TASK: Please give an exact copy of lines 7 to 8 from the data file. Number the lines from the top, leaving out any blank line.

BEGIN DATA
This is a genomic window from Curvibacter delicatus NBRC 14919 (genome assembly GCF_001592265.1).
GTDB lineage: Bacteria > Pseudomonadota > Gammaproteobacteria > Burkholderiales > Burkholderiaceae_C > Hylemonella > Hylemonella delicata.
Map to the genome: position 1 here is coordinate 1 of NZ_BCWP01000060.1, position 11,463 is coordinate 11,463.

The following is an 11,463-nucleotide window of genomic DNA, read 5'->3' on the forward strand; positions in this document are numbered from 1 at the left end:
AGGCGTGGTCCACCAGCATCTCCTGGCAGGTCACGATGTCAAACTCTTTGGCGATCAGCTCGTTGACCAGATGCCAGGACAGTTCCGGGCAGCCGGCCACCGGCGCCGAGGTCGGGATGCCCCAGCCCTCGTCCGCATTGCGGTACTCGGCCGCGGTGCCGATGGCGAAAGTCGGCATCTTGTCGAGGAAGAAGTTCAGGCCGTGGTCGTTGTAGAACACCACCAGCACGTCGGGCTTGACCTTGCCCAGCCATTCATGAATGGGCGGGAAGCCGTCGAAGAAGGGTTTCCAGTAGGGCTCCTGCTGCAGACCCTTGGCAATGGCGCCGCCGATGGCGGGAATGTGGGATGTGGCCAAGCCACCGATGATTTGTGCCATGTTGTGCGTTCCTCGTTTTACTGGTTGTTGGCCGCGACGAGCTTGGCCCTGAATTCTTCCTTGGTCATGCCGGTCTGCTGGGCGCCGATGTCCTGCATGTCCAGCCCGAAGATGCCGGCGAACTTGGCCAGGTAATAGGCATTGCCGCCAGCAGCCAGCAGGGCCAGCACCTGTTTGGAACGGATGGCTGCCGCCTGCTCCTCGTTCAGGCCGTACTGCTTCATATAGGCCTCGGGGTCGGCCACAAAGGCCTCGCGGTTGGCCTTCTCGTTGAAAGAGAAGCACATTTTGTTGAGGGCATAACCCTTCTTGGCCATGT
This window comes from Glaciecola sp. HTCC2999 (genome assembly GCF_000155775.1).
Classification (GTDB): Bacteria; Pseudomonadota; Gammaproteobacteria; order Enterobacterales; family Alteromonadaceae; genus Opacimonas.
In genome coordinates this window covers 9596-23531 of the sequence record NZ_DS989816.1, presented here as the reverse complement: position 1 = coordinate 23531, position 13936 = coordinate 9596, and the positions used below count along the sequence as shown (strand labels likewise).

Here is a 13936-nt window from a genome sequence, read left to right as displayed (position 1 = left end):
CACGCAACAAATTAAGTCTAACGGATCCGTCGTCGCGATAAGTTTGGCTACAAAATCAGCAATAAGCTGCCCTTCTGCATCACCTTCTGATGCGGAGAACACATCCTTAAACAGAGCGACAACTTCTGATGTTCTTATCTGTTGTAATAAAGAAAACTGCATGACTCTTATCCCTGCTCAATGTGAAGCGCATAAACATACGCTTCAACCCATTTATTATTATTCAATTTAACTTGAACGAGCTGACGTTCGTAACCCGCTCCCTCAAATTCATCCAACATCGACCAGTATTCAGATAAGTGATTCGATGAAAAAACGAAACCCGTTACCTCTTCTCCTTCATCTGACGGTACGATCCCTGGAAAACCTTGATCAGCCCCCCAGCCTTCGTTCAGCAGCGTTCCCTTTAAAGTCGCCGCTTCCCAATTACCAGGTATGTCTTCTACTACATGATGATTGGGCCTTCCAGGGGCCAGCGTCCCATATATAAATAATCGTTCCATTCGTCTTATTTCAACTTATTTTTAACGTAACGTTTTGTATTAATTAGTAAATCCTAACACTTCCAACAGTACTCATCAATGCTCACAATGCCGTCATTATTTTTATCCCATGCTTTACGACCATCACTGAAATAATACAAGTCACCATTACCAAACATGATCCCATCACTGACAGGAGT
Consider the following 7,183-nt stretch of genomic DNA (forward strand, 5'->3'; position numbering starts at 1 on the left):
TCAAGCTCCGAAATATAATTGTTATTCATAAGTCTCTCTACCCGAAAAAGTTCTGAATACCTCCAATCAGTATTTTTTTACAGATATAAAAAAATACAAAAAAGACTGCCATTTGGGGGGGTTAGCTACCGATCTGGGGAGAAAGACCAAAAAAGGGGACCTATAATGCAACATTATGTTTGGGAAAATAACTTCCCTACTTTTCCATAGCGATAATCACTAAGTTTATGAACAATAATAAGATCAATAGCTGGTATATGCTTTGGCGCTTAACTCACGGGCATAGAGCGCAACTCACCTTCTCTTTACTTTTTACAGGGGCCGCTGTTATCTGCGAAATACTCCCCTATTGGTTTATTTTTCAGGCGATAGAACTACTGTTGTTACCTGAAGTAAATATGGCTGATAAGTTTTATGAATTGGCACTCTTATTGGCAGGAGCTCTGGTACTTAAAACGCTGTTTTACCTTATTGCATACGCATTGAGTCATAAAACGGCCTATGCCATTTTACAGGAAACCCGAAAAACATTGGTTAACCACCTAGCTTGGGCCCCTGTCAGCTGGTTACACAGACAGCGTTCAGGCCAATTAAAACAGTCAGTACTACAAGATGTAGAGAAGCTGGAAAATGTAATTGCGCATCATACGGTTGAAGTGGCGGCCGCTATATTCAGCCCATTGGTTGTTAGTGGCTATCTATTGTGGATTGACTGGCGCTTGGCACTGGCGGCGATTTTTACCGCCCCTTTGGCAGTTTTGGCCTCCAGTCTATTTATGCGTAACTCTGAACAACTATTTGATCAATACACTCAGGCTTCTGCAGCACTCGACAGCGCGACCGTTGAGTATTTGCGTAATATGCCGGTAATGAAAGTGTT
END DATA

Classification (GTDB): Bacteria; Pseudomonadota; Gammaproteobacteria; order Enterobacterales; family Alteromonadaceae; genus Opacimonas.
In genome coordinates this window covers 9596-23531 of the sequence record NZ_DS989816.1, presented here as the reverse complement: position 1 = coordinate 23531, position 13936 = coordinate 9596, and the positions used below count along the sequence as shown (strand labels likewise).